Hosea 13:14 says, “I will ransom them from the power of the grave; I will redeem them from death: O death, I will be thy plagues; O grave, I will be thy destruction.” In 1 Corinthians 15:54-57 Paul quotes from Hosea, writing: “Death is swallowed up in victory. O death, where is thy sting? O grave, where is thy victory?” Paul goes on to answer his question when he says: “The sting of death is sin; and the strength of sin is the law. But thanks be to God which giveth us the victory” How? “Through our Lord Jesus Christ.”
Restoring Man’s Mind in the Resurrection
What is the difference between being born and being resurrected? In the resurrection, God will provide a body of His choosing, the breath of life and the mind of the person being resurrected. Why restore the mind in the resurrection? Otherwise, those being resurrected would be a blank slate, like a baby. There is a tremendous value in having the past experiences put back into the mind of the resurrected body. Only then can an individual have a personal knowledge of the effects of sin and compare it to the blessings of righteousness that they will experience in Christ’s earthly kingdom. Only God can accomplish this miraculous feat of restoring the mind for all of the billions who have ever lived.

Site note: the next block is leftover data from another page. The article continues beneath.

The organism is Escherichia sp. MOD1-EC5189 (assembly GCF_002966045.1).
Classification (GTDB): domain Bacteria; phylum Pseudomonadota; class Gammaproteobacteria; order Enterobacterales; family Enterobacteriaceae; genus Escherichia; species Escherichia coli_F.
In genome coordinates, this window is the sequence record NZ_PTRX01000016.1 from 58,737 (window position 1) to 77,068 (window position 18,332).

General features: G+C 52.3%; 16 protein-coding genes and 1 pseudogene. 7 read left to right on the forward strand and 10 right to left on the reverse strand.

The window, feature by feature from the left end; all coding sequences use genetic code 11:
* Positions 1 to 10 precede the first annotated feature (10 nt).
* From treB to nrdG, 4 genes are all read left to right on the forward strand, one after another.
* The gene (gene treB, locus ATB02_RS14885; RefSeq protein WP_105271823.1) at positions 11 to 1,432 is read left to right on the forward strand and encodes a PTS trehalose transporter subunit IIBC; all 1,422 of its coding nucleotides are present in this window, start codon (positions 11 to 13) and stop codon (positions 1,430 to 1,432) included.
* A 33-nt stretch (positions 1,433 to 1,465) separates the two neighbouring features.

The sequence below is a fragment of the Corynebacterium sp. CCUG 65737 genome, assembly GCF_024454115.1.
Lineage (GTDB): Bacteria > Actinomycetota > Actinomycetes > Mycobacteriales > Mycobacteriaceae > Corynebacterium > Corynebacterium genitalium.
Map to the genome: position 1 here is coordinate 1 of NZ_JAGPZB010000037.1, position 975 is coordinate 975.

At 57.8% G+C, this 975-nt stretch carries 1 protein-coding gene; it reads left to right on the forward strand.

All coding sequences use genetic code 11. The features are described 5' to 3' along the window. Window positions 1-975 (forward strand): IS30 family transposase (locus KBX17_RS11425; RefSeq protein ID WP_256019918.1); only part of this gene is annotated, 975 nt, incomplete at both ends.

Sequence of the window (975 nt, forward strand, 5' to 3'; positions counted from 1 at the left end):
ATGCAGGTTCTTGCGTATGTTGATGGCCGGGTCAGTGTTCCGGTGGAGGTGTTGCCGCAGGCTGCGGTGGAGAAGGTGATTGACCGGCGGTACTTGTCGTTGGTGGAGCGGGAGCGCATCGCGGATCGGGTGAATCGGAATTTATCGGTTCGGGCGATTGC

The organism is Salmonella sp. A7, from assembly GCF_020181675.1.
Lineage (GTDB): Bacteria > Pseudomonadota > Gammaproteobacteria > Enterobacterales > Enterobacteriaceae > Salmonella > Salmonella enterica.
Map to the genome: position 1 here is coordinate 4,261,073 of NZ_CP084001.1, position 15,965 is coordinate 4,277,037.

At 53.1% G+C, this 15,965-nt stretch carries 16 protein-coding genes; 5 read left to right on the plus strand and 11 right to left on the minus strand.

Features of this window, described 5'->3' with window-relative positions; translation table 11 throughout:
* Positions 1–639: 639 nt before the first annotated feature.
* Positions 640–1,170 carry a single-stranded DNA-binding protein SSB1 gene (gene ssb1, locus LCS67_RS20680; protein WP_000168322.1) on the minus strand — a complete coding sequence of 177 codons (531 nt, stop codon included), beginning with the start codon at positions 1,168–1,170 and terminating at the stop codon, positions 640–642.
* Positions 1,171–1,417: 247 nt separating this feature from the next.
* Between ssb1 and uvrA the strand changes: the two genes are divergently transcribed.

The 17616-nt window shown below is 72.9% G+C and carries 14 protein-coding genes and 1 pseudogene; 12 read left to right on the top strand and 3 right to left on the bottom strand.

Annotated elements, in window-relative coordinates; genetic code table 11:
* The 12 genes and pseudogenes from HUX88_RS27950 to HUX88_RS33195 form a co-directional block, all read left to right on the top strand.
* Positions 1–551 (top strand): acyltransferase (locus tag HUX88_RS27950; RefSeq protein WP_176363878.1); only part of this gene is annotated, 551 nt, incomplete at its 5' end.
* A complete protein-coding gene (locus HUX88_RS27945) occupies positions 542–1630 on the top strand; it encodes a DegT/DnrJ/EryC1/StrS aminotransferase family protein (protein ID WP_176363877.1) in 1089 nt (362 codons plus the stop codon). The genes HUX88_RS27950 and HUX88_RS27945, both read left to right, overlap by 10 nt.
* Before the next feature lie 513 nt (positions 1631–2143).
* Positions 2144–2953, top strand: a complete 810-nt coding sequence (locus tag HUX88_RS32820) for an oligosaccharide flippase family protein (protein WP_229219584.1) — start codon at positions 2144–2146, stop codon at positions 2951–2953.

The resurrection is an integral part of God’s meticulously crafted plans. In Ecclesiastes 11:3 we read: “If the tree fall toward the south or toward the north, in the place where the tree falleth, there it shall be.” It is saying that when a tree falls over, that is where it stays. The direction in which it fell is the direction in which it remains. This illustration provides an object lesson that the mind that goes into the grave is the mind that is restored in the resurrected body. Those who live righteously will have righteousness in their minds when they are resurrected. Those who die with corrupt minds will harbor corrupt thoughts when they are resurrected. This is the reason why God destroyed Sodom and Gomorrah rather than letting them slide further into sin and degradation. He stopped the degradation of their minds before they would be irrecoverable in Christ’s earthly kingdom.
Can God restore the mind? Job 33:29-30 says, “Lo, all these things worketh God oftentimes with man, to bring back his soul from the pit [Hebrew: sheol], to be enlightened with the light of the living.” What is the light of the living? It is the intellect. Job is telling us that man will be resurrected with a restored mind.
The principle of sowing and reaping is used in the Scriptures to illustrate the restoration of the mind in the resurrection. In Job 4:8 we read: “They that plow iniquity and sow wickedness, reap the same.” The lesson is that what we sow, we will reap. In this present evil world, the wicked seem to prosper. But those who go into the grave with evil minds will have a lot more work to do to transform their characters into the likeness of God in Christ’s Kingdom.
The Hope and Assurance of the Resurrection